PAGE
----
Bronx News Roundup, June 28

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Organizers were dismayed when the city shut down a public viewing of the United States vs. Ghana World Cup match on Saturday afternoon at Lou Gehrig Park, just blocks from Yankee Stadium. (FYI: Ghana defeated the U.S. 2-1 in overtime). The city cited safety concerns as the reason for the shut down, but Cary Goodman, executive director of the 161 Business Improvement District, wasn't convinced.

Goodman told the NY Times: “Is anybody really saying that in this Bronx neighborhood, where 45,000 people come for a baseball game, that the police cannot safely and successfully ensure a community event like watching TV?”

Anna Maria Silva, 40, was fatally stabbed in her apartment on Watson Avenue shortly after midnight on Saturday. After making a 911 call, a man who the police said was known to the victim admitted to the crime.

The Bronx band “Graveshift,” composed of two sisters and two brothers ranging in age from 13 to 20, won second place in the Battle of the Bands contest on Sunday night at Manhattan's Webster Hall. The Daily News has the story.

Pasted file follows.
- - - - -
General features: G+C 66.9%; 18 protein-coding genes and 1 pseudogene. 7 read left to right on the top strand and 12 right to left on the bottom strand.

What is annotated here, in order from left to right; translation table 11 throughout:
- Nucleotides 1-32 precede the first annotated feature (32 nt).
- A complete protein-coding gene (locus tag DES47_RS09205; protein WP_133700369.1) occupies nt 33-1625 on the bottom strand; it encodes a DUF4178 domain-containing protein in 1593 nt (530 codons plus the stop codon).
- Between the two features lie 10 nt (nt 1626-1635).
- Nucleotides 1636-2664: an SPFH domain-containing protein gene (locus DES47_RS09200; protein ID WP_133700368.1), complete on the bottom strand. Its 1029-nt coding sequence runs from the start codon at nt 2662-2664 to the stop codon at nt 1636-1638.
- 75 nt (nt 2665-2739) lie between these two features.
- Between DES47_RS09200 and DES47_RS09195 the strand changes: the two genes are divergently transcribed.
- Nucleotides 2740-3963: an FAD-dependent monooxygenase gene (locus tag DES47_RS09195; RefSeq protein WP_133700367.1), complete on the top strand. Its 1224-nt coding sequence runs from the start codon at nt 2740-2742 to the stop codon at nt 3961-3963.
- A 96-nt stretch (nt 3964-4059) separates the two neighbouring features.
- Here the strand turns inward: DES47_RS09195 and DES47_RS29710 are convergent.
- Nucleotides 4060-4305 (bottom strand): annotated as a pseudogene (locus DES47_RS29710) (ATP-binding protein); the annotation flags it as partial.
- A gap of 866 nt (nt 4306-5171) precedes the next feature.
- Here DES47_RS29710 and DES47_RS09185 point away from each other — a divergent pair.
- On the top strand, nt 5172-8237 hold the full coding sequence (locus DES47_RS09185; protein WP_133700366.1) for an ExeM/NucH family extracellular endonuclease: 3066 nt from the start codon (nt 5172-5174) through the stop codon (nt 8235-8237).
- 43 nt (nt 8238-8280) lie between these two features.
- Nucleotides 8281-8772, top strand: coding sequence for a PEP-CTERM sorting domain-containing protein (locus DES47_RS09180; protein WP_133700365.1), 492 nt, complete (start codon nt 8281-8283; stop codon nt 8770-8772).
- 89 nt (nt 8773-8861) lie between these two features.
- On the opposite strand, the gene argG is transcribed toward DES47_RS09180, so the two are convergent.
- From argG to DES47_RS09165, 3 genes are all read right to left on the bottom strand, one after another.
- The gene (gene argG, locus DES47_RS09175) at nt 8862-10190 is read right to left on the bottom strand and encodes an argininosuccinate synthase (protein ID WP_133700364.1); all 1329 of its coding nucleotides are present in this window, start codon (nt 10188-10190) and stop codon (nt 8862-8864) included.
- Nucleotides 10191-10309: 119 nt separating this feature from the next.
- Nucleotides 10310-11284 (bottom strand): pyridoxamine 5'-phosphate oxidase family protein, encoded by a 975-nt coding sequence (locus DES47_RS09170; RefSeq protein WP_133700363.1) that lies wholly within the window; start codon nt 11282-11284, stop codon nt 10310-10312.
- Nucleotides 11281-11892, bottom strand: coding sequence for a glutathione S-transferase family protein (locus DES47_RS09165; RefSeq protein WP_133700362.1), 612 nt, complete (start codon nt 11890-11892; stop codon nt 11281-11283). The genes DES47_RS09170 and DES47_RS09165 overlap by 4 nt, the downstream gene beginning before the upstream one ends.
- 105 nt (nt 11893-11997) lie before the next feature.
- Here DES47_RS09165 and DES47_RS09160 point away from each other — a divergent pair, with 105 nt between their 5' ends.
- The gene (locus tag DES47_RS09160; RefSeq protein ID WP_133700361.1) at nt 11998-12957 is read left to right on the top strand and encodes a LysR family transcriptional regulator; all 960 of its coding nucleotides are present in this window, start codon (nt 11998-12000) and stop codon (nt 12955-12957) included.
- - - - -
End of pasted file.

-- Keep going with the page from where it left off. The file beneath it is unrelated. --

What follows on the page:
The principals of Bronx Guild High School and Bronx Regional High School spoke out against a New York State requirement that would require high school students to gain a Regents Diploma in order to graduate. Both administrators expressed practical concerns with the requirement in the Times' article.

Problems at JFK high school continue in the wake of last week's bake sale scandal.

The Times profiles the stylish and effective principal of MS 391, Pedro Santana. (Note: this article wrongly says MS 391 is in the “South Bronx.” Actually, it's located in the north central Bronx, on Webster Avenue, between about 182nd and 183rd streets. Decidedly not the South Bronx.)